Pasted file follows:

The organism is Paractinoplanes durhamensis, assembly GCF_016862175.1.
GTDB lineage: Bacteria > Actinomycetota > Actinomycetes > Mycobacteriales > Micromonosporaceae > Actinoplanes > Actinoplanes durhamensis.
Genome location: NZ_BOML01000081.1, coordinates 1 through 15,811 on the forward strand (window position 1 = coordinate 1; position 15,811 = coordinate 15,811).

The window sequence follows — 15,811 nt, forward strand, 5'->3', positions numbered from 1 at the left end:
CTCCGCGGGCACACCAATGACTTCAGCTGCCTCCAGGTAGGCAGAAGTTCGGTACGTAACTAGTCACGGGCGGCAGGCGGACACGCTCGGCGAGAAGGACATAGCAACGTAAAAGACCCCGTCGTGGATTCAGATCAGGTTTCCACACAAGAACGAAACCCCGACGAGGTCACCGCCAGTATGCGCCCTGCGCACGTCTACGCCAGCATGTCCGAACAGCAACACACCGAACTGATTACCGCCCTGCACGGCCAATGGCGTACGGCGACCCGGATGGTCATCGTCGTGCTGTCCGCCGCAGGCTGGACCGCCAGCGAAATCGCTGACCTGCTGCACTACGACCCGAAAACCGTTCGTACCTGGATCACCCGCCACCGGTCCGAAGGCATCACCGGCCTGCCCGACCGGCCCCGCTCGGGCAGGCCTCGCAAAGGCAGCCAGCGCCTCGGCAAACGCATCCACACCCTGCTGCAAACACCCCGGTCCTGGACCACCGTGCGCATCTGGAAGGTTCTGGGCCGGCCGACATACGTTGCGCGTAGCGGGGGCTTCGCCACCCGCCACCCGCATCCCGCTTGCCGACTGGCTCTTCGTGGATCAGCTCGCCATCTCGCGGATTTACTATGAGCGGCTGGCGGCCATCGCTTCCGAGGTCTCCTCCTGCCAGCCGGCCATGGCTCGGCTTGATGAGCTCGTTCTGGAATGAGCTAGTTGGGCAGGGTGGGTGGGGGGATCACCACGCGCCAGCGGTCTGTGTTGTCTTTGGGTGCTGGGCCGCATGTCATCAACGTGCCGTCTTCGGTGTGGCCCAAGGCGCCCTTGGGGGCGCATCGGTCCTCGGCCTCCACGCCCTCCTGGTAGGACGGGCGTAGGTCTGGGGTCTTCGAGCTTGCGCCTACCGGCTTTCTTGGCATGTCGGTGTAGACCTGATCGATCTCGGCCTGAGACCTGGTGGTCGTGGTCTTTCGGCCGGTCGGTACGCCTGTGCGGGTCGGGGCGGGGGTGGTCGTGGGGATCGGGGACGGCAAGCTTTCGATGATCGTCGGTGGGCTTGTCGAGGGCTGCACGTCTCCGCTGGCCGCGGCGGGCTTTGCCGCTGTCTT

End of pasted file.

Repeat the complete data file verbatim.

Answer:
The organism is Paractinoplanes durhamensis, assembly GCF_016862175.1.
GTDB lineage: Bacteria > Actinomycetota > Actinomycetes > Mycobacteriales > Micromonosporaceae > Actinoplanes > Actinoplanes durhamensis.
Genome location: NZ_BOML01000081.1, coordinates 1 through 15,811 on the forward strand (window position 1 = coordinate 1; position 15,811 = coordinate 15,811).

The window sequence follows — 15,811 nt, forward strand, 5'->3', positions numbered from 1 at the left end:
CTCCGCGGGCACACCAATGACTTCAGCTGCCTCCAGGTAGGCAGAAGTTCGGTACGTAACTAGTCACGGGCGGCAGGCGGACACGCTCGGCGAGAAGGACATAGCAACGTAAAAGACCCCGTCGTGGATTCAGATCAGGTTTCCACACAAGAACGAAACCCCGACGAGGTCACCGCCAGTATGCGCCCTGCGCACGTCTACGCCAGCATGTCCGAACAGCAACACACCGAACTGATTACCGCCCTGCACGGCCAATGGCGTACGGCGACCCGGATGGTCATCGTCGTGCTGTCCGCCGCAGGCTGGACCGCCAGCGAAATCGCTGACCTGCTGCACTACGACCCGAAAACCGTTCGTACCTGGATCACCCGCCACCGGTCCGAAGGCATCACCGGCCTGCCCGACCGGCCCCGCTCGGGCAGGCCTCGCAAAGGCAGCCAGCGCCTCGGCAAACGCATCCACACCCTGCTGCAAACACCCCGGTCCTGGACCACCGTGCGCATCTGGAAGGTTCTGGGCCGGCCGACATACGTTGCGCGTAGCGGGGGCTTCGCCACCCGCCACCCGCATCCCGCTTGCCGACTGGCTCTTCGTGGATCAGCTCGCCATCTCGCGGATTTACTATGAGCGGCTGGCGGCCATCGCTTCCGAGGTCTCCTCCTGCCAGCCGGCCATGGCTCGGCTTGATGAGCTCGTTCTGGAATGAGCTAGTTGGGCAGGGTGGGTGGGGGGATCACCACGCGCCAGCGGTCTGTGTTGTCTTTGGGTGCTGGGCCGCATGTCATCAACGTGCCGTCTTCGGTGTGGCCCAAGGCGCCCTTGGGGGCGCATCGGTCCTCGGCCTCCACGCCCTCCTGGTAGGACGGGCGTAGGTCTGGGGTCTTCGAGCTTGCGCCTACCGGCTTTCTTGGCATGTCGGTGTAGACCTGATCGATCTCGGCCTGAGACCTGGTGGTCGTGGTCTTTCGGCCGGTCGGTACGCCTGTGCGGGTCGGGGCGGGGGTGGTCGTGGGGATCGGGGACGGCAAGCTTTCGATGATCGTCGGTGGGCTTGTCGAGGGCTGCACGTCTCCGCTGGCCGCGGCGGGCTTTGCCGCTGTCTT